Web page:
In Opposition, the Coalition pledged to repeal the Carbon Price Mechanism (CPM) as a matter of priority.1

The Clean Energy Legislation (Carbon Tax Repeal) Bill 2013 (Bill) passed the House of Representatives on 21 November 2013. In addition to winding back the CPM, the Bill purports to provide the Australian Consumer and Competition Commission (ACCC) with new powers through amendments to the Competition and Consumer Act 2010 (CCA). However, those new powers cannot come into effect until the Bill is passed.

In the interim, on 24 February 2014, the Government issued a Direction (Direction) in accordance with Part VIIA (Price Monitoring) of the CCA, directing the ACCC to monitor electricity and gas prices in the lead up to the repeal of the CPM. The Direction came into effect on 1 March 2014 and will expire on 30 June 2015.

This article contains a brief summary of the ACCC's role under the Direction and the Bill.

ACCC's price monitoring role

Pursuant to the Direction, the ACCC must monitor the prices, costs and profits relating to the suppliers of 'regulated goods' including natural gas, electricity and synthetic greenhouse gases, as well as corporations considered 'liable entities' under the Clean Energy Act 2011. In total, approximately 400 organisations will fall within the ambit of the Direction.

The monitoring will assist in establishing baseline prices for the supply of regulated goods and in determining the 'carbon tax' component of these prices before and after repeal of the CPM. In turn, this will help to ensure that consumer and business customers are not charged unduly high prices once the CPM is repealed.2

To collect the necessary information, the ACCC will be able to request information on the prices being charged by the relevant organisations – namely suppliers of regulated goods and corporations identified as liable entities under the CPM legislation.

According to ACCC Deputy Chair Michael Schaper, the consumer watchdog will be seeking the following information from businesses:

  • how the business established its prices
  • the impact of the current CPM on prices
  • how the business went about determining its costs.3

The ACCC must also provide quarterly reports to the Government on its monitoring activities for the term of the Direction.4 The first report is due at the end of July 2014 and copies of the report must be available to the public once it has been given to the Treasurer.5

The ACCC has emphasised that its role under the Direction will be confined to information-gathering and will not extend to price setting. Therefore, consumers and businesses should not expect any CPM repeal price decreases prior to the anticipated abolition of the CPM in July of this year.

New ACCC powers under the Bill

Once the Bill is passed, the ACCC will be vested with new powers, including:

  • price monitoring – the ACCC will have the power to monitor prices in relation to the CPM repeal in order to assess its effect6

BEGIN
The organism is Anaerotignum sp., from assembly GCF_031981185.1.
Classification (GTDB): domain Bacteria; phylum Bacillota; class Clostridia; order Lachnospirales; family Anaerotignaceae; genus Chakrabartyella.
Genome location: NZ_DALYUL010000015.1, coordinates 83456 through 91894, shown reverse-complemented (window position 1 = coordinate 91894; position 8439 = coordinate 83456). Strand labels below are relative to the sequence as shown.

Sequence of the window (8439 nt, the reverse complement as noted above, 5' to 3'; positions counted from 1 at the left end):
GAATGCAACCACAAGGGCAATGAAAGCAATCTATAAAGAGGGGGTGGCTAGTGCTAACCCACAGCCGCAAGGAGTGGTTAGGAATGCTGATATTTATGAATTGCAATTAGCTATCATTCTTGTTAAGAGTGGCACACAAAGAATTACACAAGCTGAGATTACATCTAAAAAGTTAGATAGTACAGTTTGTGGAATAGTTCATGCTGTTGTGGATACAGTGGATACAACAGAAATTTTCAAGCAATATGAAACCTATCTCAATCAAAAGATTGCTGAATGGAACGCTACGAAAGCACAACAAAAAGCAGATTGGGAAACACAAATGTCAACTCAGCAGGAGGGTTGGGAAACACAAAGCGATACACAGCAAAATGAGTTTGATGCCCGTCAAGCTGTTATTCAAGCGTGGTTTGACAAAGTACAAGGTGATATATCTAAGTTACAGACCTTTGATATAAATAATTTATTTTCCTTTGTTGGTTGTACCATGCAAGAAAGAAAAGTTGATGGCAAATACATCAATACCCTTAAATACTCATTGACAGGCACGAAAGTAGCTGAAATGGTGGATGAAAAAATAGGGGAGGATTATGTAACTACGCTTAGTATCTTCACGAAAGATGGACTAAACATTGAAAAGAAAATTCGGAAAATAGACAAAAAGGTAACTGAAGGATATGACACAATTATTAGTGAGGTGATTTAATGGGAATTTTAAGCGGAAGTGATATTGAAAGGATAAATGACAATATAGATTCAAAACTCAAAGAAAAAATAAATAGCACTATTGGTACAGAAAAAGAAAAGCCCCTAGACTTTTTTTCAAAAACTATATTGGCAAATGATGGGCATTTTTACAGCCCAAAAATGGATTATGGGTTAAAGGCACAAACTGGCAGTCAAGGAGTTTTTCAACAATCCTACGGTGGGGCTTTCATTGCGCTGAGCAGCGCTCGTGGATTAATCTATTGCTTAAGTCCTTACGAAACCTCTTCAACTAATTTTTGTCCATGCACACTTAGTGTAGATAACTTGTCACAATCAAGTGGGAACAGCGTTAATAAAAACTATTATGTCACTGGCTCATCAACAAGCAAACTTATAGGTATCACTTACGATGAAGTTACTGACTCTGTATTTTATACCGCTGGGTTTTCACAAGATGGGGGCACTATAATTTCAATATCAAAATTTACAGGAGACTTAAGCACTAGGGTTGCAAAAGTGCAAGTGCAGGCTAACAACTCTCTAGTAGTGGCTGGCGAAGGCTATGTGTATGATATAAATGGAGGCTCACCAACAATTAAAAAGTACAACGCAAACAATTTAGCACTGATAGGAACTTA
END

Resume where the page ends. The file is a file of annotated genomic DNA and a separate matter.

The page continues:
• false or misleading representations – under the draft legislation, organisations must not make false or misleading representations concerning the effect of the CPM repeal on prices for the supply of goods or services. The ACCC will have the power to issue an infringement notice where it believes this has been contravened7
  • price exploitation – the ACCC will be able to take action against businesses believed to be engaged in CPM-related price exploitation by issuing written notices that specify the maximum amount that should be charged for the relevant supply. Organisations that breach the price exploitation prohibitions may be subject to pecuniary penalties of up to $220,000 for individuals and approximately $1.1 million for corporations.8

In relation to the CPM repeal, the ACCC has previously indicated that it seeks 'compliance with the law, not to necessarily impose penalties'.9 Nevertheless, it should be noted that the ACCC has already taken action to address misleading conduct in relation to the impact of the CPM. For example, in 2012, the ACCC took action against Brumby's bakery, whose managing director suggested in a newsletter to franchisees that they should raise prices and 'let the carbon tax take the blame'. While Retail Food Group Pty Ltd was not fined for the misleading statement, it made a court enforceable undertaking that neither it nor its subsidiaries, which includes Brumby's, will engage in similar conduct in the future.

Impact of CPM repeal on prices

According to Environment Minister Greg Hunt, electricity prices will drop 'immediately' once the CPM has been repealed.10 The Coalition estimates electricity will decrease by nine percent, while gas prices will go down by seven percent.11

However, electricity and gas companies have indicated that it may take months for the effect of the CPM repeal to flow through to consumers and that price decreases could vary depending on the state or territory.12 Energy retailers have further made it known that any price cuts would also be determined in accordance with network charges for the transmission of the power which represent a significant proportion of retail prices, as well as individual customer contracts.13

Accordingly, despite the powers vested in the ACCC to monitor and scrutinise prices before and following the repeal of the CPM, it is unclear whether and when consumers will see a drop in prices.